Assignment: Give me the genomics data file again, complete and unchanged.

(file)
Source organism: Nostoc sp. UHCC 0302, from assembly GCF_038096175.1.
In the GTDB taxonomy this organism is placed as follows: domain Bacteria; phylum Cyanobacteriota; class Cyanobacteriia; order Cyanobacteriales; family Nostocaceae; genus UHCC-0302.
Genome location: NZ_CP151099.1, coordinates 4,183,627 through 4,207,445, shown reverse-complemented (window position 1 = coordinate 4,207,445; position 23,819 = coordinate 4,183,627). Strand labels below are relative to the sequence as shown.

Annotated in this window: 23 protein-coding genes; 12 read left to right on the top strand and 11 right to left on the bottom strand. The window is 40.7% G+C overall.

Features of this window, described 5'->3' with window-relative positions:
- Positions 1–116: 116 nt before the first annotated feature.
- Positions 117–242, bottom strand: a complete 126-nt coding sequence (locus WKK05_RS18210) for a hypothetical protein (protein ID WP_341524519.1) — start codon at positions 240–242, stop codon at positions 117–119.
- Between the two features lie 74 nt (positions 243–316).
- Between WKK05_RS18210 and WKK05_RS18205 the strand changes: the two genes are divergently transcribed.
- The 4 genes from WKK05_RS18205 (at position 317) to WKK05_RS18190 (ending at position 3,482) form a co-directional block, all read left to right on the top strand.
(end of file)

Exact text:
Source organism: Nostoc sp. UHCC 0302, from assembly GCF_038096175.1.
In the GTDB taxonomy this organism is placed as follows: domain Bacteria; phylum Cyanobacteriota; class Cyanobacteriia; order Cyanobacteriales; family Nostocaceae; genus UHCC-0302.
Genome location: NZ_CP151099.1, coordinates 4,183,627 through 4,207,445, shown reverse-complemented (window position 1 = coordinate 4,207,445; position 23,819 = coordinate 4,183,627). Strand labels below are relative to the sequence as shown.

Annotated in this window: 23 protein-coding genes; 12 read left to right on the top strand and 11 right to left on the bottom strand. The window is 40.7% G+C overall.

Features of this window, described 5'->3' with window-relative positions:
- Positions 1–116: 116 nt before the first annotated feature.
- Positions 117–242, bottom strand: a complete 126-nt coding sequence (locus WKK05_RS18210) for a hypothetical protein (protein ID WP_341524519.1) — start codon at positions 240–242, stop codon at positions 117–119.
- Between the two features lie 74 nt (positions 243–316).
- Between WKK05_RS18210 and WKK05_RS18205 the strand changes: the two genes are divergently transcribed.
- The 4 genes from WKK05_RS18205 (at position 317) to WKK05_RS18190 (ending at position 3,482) form a co-directional block, all read left to right on the top strand.